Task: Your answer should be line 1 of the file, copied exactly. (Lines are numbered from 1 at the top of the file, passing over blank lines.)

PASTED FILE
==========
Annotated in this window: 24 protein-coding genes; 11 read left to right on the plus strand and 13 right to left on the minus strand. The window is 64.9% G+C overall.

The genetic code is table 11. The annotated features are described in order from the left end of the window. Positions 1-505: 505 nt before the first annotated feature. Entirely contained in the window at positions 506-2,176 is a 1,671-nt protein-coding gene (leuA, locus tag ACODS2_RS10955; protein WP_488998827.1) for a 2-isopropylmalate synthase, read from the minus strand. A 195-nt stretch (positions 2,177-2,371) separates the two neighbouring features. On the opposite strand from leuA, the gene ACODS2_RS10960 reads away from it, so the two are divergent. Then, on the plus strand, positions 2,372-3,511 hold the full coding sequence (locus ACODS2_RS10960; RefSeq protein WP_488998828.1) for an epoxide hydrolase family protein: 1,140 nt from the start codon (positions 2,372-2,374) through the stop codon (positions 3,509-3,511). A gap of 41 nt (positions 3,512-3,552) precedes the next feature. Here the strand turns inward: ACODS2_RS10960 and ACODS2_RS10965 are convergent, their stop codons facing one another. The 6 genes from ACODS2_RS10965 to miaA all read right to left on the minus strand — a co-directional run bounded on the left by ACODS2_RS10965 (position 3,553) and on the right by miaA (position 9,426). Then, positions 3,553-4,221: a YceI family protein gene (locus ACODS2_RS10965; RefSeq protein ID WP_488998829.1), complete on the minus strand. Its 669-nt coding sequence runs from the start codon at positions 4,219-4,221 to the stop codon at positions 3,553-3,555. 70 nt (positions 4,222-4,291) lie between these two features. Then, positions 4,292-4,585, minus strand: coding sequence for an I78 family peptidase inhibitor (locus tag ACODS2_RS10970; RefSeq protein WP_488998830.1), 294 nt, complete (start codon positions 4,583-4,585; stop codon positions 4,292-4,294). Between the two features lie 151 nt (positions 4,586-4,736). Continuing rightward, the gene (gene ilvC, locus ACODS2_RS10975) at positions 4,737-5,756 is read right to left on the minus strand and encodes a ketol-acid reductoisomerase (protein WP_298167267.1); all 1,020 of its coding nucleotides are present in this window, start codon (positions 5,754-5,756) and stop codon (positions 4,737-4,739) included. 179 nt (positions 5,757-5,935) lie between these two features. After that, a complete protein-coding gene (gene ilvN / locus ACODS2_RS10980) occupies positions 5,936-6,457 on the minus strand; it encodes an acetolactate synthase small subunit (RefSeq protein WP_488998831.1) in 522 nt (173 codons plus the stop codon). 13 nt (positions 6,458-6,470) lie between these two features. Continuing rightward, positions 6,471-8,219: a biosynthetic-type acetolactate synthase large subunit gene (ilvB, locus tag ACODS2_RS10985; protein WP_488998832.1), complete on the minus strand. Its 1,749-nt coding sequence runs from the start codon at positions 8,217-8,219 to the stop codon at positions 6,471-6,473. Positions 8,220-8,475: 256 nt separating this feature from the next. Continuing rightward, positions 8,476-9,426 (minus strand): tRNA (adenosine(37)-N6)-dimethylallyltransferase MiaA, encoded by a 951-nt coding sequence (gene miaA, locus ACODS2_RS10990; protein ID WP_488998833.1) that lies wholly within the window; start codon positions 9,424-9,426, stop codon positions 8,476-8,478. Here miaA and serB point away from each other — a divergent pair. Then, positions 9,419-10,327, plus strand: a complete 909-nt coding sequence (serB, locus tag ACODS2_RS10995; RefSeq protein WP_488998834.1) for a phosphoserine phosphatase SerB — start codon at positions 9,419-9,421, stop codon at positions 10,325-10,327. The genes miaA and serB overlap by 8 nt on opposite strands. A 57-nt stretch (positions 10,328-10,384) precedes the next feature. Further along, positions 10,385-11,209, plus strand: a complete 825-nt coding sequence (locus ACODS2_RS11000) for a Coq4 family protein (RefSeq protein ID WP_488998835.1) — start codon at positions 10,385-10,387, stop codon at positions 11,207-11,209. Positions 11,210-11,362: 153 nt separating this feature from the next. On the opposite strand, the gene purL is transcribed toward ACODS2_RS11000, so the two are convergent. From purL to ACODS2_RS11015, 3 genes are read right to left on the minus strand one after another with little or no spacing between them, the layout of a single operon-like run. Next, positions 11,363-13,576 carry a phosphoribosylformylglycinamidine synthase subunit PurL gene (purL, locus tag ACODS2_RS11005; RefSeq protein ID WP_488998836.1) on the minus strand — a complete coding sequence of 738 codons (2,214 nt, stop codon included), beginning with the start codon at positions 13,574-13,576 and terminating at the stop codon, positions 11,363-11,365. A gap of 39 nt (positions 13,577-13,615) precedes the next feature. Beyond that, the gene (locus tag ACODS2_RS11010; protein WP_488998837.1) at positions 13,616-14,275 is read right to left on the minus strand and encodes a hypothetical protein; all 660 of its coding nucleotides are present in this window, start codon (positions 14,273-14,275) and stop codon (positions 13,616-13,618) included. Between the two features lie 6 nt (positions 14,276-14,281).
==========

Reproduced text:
Annotated in this window: 24 protein-coding genes; 11 read left to right on the plus strand and 13 right to left on the minus strand. The window is 64.9% G+C overall.